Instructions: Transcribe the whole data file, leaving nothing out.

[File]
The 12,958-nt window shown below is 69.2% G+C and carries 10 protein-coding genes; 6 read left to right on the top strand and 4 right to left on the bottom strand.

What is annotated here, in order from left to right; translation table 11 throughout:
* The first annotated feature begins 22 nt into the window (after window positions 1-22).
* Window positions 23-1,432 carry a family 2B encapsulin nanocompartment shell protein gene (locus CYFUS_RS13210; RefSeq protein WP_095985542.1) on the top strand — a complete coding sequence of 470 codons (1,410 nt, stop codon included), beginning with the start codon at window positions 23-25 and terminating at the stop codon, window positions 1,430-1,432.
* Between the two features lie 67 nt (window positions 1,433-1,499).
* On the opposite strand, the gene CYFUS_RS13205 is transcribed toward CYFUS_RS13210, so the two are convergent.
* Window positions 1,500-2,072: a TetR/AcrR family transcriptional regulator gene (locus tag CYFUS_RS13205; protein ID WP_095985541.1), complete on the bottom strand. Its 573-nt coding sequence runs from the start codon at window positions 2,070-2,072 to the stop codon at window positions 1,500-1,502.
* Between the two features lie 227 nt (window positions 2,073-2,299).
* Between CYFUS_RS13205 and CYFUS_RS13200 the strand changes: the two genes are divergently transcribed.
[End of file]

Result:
The 12,958-nt window shown below is 69.2% G+C and carries 10 protein-coding genes; 6 read left to right on the top strand and 4 right to left on the bottom strand.

What is annotated here, in order from left to right; translation table 11 throughout:
* The first annotated feature begins 22 nt into the window (after window positions 1-22).
* Window positions 23-1,432 carry a family 2B encapsulin nanocompartment shell protein gene (locus CYFUS_RS13210; RefSeq protein WP_095985542.1) on the top strand — a complete coding sequence of 470 codons (1,410 nt, stop codon included), beginning with the start codon at window positions 23-25 and terminating at the stop codon, window positions 1,430-1,432.
* Between the two features lie 67 nt (window positions 1,433-1,499).
* On the opposite strand, the gene CYFUS_RS13205 is transcribed toward CYFUS_RS13210, so the two are convergent.
* Window positions 1,500-2,072: a TetR/AcrR family transcriptional regulator gene (locus tag CYFUS_RS13205; protein ID WP_095985541.1), complete on the bottom strand. Its 573-nt coding sequence runs from the start codon at window positions 2,070-2,072 to the stop codon at window positions 1,500-1,502.
* Between the two features lie 227 nt (window positions 2,073-2,299).
* Between CYFUS_RS13205 and CYFUS_RS13200 the strand changes: the two genes are divergently transcribed.